I would like to thank you. By openly speaking about your decisions to have surgery following confirmation of a defective BRCA gene, you have helped to make it easier to face a similar situation ‘out loud’.
Living in the public eye as you do, it can’t have been easy to invite the world into your private life so honestly, but by doing so you have made it more acceptable for others to talk.
I myself have recently been confirmed as having the defective BRCA2 gene, so I’m a high risk for breast and ovarian cancer. My mother has the same defective gene, and has already breast cancer twice. Mum is now recovering from the first of two planned operations, a mastectomy, and is on the waiting list to have her ovaries removed.
I am talking to surgeons about my options. I have already had both ovaries removed, with a hysterectomy, as treatment for a previous condition, so that is one less concern, but I will probably have a bilateral mastectomy with reconstruction in the next year or so.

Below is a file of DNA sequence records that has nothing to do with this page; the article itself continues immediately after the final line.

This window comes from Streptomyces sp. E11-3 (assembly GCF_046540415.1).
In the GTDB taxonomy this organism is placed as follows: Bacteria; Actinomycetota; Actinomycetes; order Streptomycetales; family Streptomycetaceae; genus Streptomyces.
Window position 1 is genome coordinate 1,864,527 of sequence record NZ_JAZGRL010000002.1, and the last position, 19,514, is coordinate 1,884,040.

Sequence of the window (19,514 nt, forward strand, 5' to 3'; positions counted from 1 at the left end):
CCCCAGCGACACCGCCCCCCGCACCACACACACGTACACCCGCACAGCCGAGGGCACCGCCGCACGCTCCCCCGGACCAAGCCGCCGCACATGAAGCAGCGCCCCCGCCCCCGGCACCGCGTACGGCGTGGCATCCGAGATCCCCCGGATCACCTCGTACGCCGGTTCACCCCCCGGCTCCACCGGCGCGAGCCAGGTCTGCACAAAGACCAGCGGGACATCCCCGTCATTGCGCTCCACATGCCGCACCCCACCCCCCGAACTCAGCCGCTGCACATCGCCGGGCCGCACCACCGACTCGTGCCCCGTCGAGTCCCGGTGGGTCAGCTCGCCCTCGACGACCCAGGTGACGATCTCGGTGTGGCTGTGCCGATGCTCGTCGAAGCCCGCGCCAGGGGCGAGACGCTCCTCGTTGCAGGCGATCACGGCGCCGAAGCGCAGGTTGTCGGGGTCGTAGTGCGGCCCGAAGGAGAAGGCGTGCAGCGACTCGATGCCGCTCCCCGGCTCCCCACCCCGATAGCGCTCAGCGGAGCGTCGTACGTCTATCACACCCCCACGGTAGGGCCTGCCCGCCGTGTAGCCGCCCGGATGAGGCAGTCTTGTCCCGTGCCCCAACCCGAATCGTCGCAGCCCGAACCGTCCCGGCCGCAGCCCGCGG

Thankfully, after mammogram and MRI scans, I have no immediate signs of cancer so there is no urgency and I can plan the operation in my own time.
I have already had several conversations with my manager at work. Despite being an unmarried man in his 50s, I have been able to talk openly about the issue because he immediately related it to your recent news stories. That’s one less stressful situation!
Most of my family are supportive of each other, we have had to work together to help Mum through chemo so there are few barriers there, but others are more understanding because it isn’t a taboo subject any more.
Once again, thank you. Once the surgeries are all over with I’m going to do something to raise money. I’ll try to find a specific cause, but at least I can contribute to cancer research generally.